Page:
Role of host volatiles in mate location by the Japanese pine sawyer, Monochamus alternatus hope (Coleoptera: Cerambycidae)

Jianting Fan, Le Kang, Jianghua Sun
Environmental Entomology 2007, 36 (1): 58-63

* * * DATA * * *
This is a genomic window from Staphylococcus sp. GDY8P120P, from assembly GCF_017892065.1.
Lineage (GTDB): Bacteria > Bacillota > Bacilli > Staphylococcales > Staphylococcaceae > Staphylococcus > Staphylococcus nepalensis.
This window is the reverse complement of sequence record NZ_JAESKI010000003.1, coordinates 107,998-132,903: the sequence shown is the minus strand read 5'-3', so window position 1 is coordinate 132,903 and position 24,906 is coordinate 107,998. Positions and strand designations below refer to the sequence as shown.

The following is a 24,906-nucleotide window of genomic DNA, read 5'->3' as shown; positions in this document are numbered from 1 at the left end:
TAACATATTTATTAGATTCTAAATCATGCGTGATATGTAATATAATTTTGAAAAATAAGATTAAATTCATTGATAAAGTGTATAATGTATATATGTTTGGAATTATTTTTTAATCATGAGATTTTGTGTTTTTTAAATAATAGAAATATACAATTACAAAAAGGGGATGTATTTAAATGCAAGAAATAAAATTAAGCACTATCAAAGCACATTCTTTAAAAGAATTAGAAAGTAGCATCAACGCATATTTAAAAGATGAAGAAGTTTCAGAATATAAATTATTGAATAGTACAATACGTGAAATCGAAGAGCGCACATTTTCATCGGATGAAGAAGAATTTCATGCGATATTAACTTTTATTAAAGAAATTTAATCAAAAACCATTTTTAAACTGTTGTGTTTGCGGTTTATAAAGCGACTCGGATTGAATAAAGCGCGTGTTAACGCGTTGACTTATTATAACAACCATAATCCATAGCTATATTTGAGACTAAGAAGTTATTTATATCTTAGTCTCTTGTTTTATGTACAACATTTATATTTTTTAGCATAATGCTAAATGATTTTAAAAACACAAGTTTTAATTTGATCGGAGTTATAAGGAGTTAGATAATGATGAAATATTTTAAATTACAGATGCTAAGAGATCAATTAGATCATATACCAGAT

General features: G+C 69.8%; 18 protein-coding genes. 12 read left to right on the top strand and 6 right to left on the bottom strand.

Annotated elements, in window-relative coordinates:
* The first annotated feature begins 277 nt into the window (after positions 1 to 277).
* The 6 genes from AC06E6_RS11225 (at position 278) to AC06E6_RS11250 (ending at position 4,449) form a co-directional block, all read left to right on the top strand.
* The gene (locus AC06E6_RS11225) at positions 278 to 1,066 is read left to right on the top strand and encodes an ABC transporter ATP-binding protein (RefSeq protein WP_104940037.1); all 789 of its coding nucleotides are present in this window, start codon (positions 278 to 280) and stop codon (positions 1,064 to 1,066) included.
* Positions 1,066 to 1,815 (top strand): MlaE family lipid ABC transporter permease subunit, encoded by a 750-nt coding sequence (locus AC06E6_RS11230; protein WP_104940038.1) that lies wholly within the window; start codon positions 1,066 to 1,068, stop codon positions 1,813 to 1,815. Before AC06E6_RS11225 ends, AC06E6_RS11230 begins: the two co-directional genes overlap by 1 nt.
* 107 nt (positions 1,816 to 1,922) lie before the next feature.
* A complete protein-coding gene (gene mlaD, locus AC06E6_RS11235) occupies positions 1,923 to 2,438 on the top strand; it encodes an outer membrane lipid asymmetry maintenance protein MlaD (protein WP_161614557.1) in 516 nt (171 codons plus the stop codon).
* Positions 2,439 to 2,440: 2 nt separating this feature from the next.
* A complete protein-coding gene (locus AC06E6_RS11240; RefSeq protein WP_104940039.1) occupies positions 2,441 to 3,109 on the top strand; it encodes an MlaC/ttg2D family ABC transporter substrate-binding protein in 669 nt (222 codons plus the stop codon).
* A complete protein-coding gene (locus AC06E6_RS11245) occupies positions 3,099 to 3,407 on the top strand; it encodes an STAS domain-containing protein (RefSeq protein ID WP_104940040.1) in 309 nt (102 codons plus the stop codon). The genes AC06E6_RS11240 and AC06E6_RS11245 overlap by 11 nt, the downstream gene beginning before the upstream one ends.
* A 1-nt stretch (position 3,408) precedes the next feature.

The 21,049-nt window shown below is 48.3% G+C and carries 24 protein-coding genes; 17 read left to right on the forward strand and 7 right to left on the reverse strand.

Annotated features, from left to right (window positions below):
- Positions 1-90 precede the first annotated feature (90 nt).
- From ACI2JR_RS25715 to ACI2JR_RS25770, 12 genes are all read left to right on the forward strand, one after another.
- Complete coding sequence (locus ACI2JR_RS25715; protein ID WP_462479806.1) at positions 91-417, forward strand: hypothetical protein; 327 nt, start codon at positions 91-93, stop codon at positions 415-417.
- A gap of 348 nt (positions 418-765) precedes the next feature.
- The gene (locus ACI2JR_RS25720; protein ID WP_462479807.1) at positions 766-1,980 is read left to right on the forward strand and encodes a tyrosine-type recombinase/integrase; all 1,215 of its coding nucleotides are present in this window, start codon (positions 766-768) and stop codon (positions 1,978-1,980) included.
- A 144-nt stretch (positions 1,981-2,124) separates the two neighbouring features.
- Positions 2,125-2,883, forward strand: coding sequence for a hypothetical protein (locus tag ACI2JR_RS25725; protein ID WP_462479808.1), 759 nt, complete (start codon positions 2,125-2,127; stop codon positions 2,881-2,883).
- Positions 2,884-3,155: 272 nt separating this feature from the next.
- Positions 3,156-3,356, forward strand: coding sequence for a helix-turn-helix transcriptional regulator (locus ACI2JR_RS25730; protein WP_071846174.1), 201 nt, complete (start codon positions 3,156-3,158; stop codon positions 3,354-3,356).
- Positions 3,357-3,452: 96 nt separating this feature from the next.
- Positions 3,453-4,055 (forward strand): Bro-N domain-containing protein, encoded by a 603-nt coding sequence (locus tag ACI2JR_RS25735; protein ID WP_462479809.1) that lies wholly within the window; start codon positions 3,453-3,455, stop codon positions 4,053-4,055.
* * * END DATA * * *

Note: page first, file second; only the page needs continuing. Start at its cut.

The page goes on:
We evaluated the responses of male and female Monochamus alternatus Hope (Coleoptera: Cerambycidae) to various terpenes commonly associated with host trees. Electroantennogram (EAG) tests were conducted with 12 plant volatile compounds and ethanol. Antennae of both sexes were highly sensitive to (R)-(+)-alpha-pinene, (+)-3-carene, (-)-beta-pinene, and terpinolene. Both sexes of M. alternatus were attracted by traps baited with (+)-alpha-pinene, (-)-beta-pinene, (+)-3-carene, or terpinolene. Our results support the first of the three-stage hypothesis posed by Ginzel and Hanks that suggests that location of stressed trees by cerambycids involves three stages: (1) both sexes locate larval hosts by using plant volatiles as kairomones; (2) males produces sex pheromones to attract females after both sexes land on the larval hosts; (3) males and female recognize each other by contract pheromones in their epicuticular wax layer. Males and females showed differences in their EAG responses to several compounds, including (R)-(+)-alpha-pinene, (-)-beta-pinene, myrcene, (+)-3-carene, (R)-(+)-limonene, terpinolene, and trans-caryophyllene. In all cases, males exhibited greater sensitivity than females. In laboratory assays, male M. alternatus showed strong preference for 1% (+)-alpha-pinene and 1% (-)-beta-pinene over other compounds. In field assays, traps baited with (+)-alpha-pinene, (-)-beta-pinene, (+)-3-carene, or terpinolene caught more beetles than control traps. We found strong male bias in beetle catches in baited traps and those captured on the stem of stressed trees despite a strong female bias in emerging beetles in 2004. We hypothesize that male M. alternatus are more responsive than females to plant volatiles and that males have more capacity than females in finding mating locations.

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